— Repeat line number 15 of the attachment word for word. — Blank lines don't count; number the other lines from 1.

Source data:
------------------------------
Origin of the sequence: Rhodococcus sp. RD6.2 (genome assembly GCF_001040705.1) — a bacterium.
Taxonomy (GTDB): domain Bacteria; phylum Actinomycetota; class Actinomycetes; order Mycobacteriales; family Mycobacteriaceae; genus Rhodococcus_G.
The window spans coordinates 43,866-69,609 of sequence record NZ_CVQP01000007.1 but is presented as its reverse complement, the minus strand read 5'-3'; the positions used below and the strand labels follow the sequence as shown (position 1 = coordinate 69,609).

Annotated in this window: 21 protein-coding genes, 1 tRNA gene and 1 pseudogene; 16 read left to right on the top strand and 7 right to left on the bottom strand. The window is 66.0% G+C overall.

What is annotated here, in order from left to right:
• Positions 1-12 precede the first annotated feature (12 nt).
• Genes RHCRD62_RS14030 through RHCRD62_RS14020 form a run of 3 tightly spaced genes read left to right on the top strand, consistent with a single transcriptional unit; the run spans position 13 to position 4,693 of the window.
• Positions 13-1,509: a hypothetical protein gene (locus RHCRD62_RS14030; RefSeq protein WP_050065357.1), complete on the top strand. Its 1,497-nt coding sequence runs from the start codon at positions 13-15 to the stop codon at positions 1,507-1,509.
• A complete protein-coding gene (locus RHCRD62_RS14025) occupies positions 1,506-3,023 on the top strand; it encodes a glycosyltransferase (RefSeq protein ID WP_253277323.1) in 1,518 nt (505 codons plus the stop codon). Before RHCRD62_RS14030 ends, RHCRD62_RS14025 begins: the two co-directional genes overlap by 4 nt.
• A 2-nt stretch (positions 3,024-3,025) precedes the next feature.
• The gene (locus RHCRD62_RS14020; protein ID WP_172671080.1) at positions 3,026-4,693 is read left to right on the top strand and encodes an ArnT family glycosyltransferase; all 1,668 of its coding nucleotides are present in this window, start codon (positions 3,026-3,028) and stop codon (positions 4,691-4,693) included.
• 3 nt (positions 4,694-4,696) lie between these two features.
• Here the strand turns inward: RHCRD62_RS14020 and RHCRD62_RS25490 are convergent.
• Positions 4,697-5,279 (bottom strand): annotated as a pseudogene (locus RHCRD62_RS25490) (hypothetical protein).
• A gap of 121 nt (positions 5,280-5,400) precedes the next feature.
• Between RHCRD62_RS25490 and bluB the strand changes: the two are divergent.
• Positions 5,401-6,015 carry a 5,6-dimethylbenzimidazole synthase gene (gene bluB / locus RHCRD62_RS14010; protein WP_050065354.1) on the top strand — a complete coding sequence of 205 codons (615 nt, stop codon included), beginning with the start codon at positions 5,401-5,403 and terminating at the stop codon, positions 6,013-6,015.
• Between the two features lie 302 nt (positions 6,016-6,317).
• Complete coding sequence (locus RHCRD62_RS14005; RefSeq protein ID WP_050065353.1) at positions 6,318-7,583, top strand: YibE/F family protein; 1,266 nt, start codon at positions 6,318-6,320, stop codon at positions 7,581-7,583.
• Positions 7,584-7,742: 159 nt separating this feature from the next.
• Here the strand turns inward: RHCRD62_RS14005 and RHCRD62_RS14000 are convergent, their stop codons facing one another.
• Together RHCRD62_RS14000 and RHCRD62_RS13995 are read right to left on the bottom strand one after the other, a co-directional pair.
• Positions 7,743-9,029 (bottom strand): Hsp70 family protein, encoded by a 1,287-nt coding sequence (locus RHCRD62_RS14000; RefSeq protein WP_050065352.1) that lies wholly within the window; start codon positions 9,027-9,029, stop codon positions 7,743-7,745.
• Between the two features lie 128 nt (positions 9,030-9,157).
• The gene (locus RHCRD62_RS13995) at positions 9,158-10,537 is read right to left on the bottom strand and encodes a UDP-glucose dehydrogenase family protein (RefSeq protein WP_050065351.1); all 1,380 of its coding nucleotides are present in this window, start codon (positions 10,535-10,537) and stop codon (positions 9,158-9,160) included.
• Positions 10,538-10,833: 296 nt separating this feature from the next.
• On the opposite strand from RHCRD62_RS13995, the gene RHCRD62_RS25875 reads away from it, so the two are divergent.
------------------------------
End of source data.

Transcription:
• A gap of 121 nt (positions 5,280-5,400) precedes the next feature.